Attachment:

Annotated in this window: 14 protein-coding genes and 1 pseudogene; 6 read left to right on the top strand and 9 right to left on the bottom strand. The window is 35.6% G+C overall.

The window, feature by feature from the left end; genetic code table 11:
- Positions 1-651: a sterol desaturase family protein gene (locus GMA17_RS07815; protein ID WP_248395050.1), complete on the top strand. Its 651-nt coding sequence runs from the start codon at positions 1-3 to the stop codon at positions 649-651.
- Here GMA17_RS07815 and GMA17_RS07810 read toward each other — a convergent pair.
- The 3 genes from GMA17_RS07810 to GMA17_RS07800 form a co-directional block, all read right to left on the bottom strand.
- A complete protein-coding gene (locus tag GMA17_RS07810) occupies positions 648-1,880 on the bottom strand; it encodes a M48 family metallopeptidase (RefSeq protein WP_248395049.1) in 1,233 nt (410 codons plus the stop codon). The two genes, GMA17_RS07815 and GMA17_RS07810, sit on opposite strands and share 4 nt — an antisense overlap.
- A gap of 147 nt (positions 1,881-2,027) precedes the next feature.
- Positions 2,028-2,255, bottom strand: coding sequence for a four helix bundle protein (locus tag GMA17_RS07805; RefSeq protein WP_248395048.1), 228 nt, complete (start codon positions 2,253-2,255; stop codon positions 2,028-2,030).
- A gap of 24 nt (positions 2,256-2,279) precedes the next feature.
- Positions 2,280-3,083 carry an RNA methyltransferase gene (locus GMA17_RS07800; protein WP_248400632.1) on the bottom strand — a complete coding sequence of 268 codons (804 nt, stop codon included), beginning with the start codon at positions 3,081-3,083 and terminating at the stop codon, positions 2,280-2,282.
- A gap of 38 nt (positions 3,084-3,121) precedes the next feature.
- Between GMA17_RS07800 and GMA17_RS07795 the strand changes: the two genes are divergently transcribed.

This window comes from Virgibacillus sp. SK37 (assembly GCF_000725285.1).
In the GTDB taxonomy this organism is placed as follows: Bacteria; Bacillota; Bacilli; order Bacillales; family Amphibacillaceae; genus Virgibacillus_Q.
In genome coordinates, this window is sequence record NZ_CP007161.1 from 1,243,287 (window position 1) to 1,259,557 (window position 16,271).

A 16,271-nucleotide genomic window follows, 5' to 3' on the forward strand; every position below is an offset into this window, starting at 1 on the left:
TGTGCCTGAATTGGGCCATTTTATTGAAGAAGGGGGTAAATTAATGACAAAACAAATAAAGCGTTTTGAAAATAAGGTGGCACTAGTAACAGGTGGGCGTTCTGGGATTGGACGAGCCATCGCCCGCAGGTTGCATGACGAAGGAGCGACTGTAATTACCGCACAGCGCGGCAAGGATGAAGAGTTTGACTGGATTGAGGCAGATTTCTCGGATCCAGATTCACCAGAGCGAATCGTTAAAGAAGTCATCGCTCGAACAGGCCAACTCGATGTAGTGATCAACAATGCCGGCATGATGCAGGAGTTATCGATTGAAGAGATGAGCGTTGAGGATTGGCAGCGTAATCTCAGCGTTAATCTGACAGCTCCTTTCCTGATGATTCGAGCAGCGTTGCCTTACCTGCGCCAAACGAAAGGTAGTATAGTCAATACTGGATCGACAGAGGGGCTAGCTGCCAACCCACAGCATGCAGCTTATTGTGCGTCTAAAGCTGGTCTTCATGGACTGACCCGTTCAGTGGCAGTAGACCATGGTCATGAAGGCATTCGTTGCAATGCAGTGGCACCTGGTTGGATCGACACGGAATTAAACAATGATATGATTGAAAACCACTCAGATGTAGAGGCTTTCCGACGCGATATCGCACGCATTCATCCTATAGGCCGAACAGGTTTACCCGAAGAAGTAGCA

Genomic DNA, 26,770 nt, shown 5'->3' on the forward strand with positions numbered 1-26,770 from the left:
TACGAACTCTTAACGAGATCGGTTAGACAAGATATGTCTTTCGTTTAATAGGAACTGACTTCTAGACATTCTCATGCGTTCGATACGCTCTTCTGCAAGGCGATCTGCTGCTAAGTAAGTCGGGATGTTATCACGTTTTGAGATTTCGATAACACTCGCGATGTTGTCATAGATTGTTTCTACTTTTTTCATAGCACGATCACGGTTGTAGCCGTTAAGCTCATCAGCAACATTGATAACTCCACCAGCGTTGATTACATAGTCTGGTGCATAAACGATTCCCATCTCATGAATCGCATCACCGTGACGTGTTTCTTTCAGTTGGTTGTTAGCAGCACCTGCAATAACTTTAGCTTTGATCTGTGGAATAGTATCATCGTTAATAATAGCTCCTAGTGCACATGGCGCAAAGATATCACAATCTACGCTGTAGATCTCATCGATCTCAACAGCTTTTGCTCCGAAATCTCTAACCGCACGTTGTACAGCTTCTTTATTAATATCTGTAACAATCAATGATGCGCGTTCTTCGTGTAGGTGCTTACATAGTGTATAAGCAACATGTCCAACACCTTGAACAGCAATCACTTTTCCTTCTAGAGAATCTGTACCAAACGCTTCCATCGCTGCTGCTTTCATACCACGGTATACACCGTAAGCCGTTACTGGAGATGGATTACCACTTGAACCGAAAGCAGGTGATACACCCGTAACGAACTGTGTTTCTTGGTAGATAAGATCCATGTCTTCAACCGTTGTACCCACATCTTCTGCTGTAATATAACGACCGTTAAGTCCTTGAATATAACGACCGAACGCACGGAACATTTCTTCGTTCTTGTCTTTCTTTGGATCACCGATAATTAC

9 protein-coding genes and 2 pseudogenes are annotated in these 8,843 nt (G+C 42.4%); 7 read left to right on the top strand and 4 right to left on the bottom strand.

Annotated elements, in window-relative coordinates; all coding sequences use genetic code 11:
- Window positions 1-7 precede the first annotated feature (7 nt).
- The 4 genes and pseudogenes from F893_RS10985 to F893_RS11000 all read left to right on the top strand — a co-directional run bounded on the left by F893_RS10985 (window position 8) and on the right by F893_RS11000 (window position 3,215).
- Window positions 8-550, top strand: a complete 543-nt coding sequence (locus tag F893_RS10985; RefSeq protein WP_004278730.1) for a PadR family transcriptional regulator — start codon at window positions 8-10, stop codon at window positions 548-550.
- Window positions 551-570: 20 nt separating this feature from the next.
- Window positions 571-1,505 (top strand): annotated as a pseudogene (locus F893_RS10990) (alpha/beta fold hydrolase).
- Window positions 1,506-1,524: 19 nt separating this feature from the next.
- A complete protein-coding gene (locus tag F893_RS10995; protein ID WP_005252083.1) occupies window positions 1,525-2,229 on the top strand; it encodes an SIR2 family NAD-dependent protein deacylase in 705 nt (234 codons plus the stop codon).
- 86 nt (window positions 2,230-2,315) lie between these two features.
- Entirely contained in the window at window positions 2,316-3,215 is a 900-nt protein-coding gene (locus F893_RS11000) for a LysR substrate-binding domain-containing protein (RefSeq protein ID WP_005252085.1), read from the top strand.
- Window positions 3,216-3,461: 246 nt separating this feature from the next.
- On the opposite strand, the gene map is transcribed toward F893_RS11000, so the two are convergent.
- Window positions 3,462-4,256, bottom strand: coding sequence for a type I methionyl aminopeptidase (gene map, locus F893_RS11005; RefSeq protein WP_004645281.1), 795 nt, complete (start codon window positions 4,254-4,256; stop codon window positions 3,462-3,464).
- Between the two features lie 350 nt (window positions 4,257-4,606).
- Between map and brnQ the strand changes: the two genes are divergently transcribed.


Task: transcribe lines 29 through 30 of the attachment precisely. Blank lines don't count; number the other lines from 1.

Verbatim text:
- 86 nt (window positions 2,230-2,315) lie between these two features.
- Entirely contained in the window at window positions 2,316-3,215 is a 900-nt protein-coding gene (locus F893_RS11000) for a LysR substrate-binding domain-containing protein (RefSeq protein ID WP_005252085.1), read from the top strand.